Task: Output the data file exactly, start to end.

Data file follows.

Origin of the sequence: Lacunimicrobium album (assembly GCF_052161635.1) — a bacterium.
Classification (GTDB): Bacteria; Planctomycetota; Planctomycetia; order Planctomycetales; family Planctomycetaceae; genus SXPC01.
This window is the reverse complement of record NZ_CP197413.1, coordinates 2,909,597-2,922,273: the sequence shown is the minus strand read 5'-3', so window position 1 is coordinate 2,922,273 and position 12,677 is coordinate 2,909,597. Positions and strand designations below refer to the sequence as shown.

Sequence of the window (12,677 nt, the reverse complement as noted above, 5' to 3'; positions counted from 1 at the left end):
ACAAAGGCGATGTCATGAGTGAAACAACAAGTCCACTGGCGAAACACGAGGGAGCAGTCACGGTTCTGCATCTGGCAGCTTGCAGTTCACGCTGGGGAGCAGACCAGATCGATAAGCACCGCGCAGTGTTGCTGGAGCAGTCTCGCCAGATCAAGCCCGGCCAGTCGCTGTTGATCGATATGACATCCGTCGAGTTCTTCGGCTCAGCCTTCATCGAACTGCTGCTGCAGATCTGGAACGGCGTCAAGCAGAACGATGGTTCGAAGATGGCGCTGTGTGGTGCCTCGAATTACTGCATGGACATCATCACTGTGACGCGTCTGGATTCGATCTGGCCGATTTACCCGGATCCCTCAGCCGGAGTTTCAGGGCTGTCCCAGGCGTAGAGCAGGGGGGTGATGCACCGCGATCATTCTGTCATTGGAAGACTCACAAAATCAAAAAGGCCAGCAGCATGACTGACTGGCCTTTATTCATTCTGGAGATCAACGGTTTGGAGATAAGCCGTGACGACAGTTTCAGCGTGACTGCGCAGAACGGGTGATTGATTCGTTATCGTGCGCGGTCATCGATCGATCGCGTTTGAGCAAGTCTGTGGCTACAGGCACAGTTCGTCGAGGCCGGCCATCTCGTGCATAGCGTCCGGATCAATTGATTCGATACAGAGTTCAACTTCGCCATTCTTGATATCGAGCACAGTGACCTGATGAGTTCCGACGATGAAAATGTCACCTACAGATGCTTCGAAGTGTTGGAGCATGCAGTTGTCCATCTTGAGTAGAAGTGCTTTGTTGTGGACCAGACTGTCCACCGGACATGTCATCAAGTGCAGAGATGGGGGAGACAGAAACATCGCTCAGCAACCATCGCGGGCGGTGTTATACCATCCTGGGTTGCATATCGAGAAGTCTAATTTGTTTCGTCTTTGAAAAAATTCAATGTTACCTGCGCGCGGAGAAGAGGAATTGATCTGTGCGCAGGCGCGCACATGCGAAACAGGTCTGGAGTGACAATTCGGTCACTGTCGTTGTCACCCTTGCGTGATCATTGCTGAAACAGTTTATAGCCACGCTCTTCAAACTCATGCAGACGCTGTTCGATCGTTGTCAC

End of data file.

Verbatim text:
Origin of the sequence: Lacunimicrobium album (assembly GCF_052161635.1) — a bacterium.
Classification (GTDB): Bacteria; Planctomycetota; Planctomycetia; order Planctomycetales; family Planctomycetaceae; genus SXPC01.
This window is the reverse complement of record NZ_CP197413.1, coordinates 2,909,597-2,922,273: the sequence shown is the minus strand read 5'-3', so window position 1 is coordinate 2,922,273 and position 12,677 is coordinate 2,909,597. Positions and strand designations below refer to the sequence as shown.

Sequence of the window (12,677 nt, the reverse complement as noted above, 5' to 3'; positions counted from 1 at the left end):
ACAAAGGCGATGTCATGAGTGAAACAACAAGTCCACTGGCGAAACACGAGGGAGCAGTCACGGTTCTGCATCTGGCAGCTTGCAGTTCACGCTGGGGAGCAGACCAGATCGATAAGCACCGCGCAGTGTTGCTGGAGCAGTCTCGCCAGATCAAGCCCGGCCAGTCGCTGTTGATCGATATGACATCCGTCGAGTTCTTCGGCTCAGCCTTCATCGAACTGCTGCTGCAGATCTGGAACGGCGTCAAGCAGAACGATGGTTCGAAGATGGCGCTGTGTGGTGCCTCGAATTACTGCATGGACATCATCACTGTGACGCGTCTGGATTCGATCTGGCCGATTTACCCGGATCCCTCAGCCGGAGTTTCAGGGCTGTCCCAGGCGTAGAGCAGGGGGGTGATGCACCGCGATCATTCTGTCATTGGAAGACTCACAAAATCAAAAAGGCCAGCAGCATGACTGACTGGCCTTTATTCATTCTGGAGATCAACGGTTTGGAGATAAGCCGTGACGACAGTTTCAGCGTGACTGCGCAGAACGGGTGATTGATTCGTTATCGTGCGCGGTCATCGATCGATCGCGTTTGAGCAAGTCTGTGGCTACAGGCACAGTTCGTCGAGGCCGGCCATCTCGTGCATAGCGTCCGGATCAATTGATTCGATACAGAGTTCAACTTCGCCATTCTTGATATCGAGCACAGTGACCTGATGAGTTCCGACGATGAAAATGTCACCTACAGATGCTTCGAAGTGTTGGAGCATGCAGTTGTCCATCTTGAGTAGAAGTGCTTTGTTGTGGACCAGACTGTCCACCGGACATGTCATCAAGTGCAGAGATGGGGGAGACAGAAACATCGCTCAGCAACCATCGCGGGCGGTGTTATACCATCCTGGGTTGCATATCGAGAAGTCTAATTTGTTTCGTCTTTGAAAAAATTCAATGTTACCTGCGCGCGGAGAAGAGGAATTGATCTGTGCGCAGGCGCGCACATGCGAAACAGGTCTGGAGTGACAATTCGGTCACTGTCGTTGTCACCCTTGCGTGATCATTGCTGAAACAGTTTATAGCCACGCTCTTCAAACTCATGCAGACGCTGTTCGATCGTTGTCAC